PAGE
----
Side by side. Every step of the way.

Bust a Move video series Part 9: Ann Stuckey

Posted on October 2nd, 2013

This week, we are releasing a new video everyday to help promote the big event this Friday. Bust a Move brings breast cancer survivors, artists, and cancer community members together to celebrate their triumph and remember the struggles they’ve experienced.

Ann is one of the castees for this year’s Bust A Move, a fundraiser for women with breast cancer in our community on 10/4 at the Fort Wayne Museum of Art. Tickets are available here: https://bustamove2013.eventbrite.com/

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Bust a Move video series Part 7: Nichole Moore, artist

Posted on September 27th, 2013

Bust a Move is one week from today and we can’t wait. Check out the latest video in the series on our YouTube channel promoting this year’s Bust a Move event that brings breast cancer survivors, artists, and cancer community members together to celebrate their triumph and remember the struggles they’ve experienced.

Nichole is one of the artist for this year’s Bust A Move, a fundraiser for women with breast cancer in our community on 10/4 at the Fort Wayne Museum of Art. Tickets are available here: https://bustamove2013.eventbrite.com/

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Bust a Move video series Part 5: Shad Igney, artist

Posted on September 11th, 2013

This video is part of a series on our YouTube channel promoting this year’s Bust a Move event that brings breast cancer survivors, artists, and cancer community members together to celebrate their triumph and remember the struggles they’ve experienced.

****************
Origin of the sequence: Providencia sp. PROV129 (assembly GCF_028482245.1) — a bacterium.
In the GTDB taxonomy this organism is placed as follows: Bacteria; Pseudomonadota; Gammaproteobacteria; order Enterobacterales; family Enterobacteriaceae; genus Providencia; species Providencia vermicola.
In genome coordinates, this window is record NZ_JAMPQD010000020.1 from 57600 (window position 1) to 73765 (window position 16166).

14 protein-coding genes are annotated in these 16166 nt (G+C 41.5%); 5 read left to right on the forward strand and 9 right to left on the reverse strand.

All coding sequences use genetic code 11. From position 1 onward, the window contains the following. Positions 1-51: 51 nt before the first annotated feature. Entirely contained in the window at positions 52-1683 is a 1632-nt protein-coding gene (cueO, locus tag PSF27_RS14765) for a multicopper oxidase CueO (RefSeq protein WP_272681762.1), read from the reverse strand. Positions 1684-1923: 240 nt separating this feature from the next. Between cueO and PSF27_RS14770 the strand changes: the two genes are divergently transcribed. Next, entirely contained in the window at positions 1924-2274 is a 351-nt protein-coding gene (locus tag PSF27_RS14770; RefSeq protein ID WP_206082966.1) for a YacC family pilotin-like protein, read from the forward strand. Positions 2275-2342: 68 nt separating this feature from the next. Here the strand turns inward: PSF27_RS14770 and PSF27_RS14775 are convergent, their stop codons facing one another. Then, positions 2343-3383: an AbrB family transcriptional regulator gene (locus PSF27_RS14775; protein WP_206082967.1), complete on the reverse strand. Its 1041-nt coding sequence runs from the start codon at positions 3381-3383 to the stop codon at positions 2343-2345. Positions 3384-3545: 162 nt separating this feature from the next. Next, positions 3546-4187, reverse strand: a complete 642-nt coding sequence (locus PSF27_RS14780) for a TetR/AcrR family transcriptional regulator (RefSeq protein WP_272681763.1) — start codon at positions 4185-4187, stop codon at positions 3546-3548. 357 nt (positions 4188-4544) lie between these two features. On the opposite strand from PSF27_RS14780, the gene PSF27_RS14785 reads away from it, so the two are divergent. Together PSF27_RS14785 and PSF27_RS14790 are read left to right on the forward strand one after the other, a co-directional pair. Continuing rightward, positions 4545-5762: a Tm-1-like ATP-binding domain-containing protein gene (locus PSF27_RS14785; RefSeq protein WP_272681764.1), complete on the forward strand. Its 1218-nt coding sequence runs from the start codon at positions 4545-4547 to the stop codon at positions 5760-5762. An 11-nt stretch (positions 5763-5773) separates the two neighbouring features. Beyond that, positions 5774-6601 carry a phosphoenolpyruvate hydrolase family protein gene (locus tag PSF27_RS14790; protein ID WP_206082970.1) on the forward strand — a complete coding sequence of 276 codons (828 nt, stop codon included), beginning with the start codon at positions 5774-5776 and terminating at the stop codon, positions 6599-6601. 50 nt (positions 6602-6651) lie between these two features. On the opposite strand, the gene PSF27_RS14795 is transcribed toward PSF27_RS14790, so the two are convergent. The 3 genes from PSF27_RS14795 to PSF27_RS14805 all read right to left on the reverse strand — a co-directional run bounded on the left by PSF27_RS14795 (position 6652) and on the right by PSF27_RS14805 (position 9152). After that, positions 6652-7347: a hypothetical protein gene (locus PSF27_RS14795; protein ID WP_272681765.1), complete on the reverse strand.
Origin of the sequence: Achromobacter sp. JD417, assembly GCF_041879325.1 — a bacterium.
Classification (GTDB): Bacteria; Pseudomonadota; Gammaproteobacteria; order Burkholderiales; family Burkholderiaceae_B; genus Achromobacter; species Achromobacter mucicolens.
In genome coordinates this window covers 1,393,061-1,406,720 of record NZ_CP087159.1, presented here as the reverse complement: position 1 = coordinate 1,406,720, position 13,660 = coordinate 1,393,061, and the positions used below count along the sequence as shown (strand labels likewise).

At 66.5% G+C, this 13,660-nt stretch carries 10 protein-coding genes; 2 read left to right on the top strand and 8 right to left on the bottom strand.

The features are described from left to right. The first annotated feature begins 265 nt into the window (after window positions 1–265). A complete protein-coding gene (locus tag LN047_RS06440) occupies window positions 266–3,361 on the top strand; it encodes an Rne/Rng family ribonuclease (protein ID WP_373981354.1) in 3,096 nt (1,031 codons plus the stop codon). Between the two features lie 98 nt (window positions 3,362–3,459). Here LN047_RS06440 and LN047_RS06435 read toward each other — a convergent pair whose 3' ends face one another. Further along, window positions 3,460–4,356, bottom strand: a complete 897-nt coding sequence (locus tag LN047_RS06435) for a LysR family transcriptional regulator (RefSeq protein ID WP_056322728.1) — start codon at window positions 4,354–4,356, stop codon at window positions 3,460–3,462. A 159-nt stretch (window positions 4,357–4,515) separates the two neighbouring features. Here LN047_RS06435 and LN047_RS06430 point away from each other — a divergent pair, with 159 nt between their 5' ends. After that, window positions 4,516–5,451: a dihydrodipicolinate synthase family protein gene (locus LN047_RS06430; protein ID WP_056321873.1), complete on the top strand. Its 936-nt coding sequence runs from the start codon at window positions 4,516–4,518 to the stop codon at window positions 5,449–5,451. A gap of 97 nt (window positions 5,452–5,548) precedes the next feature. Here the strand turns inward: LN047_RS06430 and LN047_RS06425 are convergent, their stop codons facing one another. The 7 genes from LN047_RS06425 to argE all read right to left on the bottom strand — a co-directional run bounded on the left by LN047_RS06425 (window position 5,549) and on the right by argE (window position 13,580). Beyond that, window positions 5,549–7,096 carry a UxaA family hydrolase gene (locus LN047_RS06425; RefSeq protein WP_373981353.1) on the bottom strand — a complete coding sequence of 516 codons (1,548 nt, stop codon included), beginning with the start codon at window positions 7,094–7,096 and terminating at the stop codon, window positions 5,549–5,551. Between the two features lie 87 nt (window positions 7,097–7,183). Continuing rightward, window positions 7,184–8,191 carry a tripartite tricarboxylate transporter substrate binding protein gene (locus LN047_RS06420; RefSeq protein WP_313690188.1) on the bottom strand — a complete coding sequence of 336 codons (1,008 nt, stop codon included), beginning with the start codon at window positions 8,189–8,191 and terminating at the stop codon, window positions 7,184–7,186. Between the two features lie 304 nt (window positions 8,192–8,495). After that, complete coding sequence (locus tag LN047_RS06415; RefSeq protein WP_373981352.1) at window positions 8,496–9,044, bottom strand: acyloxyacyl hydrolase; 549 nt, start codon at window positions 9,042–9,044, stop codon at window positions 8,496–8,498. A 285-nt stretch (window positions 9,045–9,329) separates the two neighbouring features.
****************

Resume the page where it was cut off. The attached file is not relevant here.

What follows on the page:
Shad is one of the artist for this year’s Bust A Move, a fundraiser for women with breast cancer in our community on 10/4 at the Fort Wayne Museum of Art. Tickets are available here: https://bustamove2013.eventbrite.com/

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Bust a Move video series Part 4: Sharon Simmons

Posted on September 5th, 2013

This video is part of a series on our YouTube channel promoting this year’s Bust a Move event that brings breast cancer survivors, artists, and cancer community members together to celebrate their triumph and remember the struggles they’ve experienced.

Sharon is one of the castees for this year’s Bust A Move, a fundraiser for women with breast cancer in our community on 10/4 at the Fort Wayne Museum of Art. Tickets are available here: https://bustamove2013.eventbrite.com/

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Bust a Move video series, Part 2: Emily Blossom

Posted on August 20th, 2013

This video is part of a series on our YouTube channel promoting this year’s Bust a Move event that brings breast cancer survivors, artists, and cancer community members together to celebrate their triumph and remember the struggles they’ve experienced.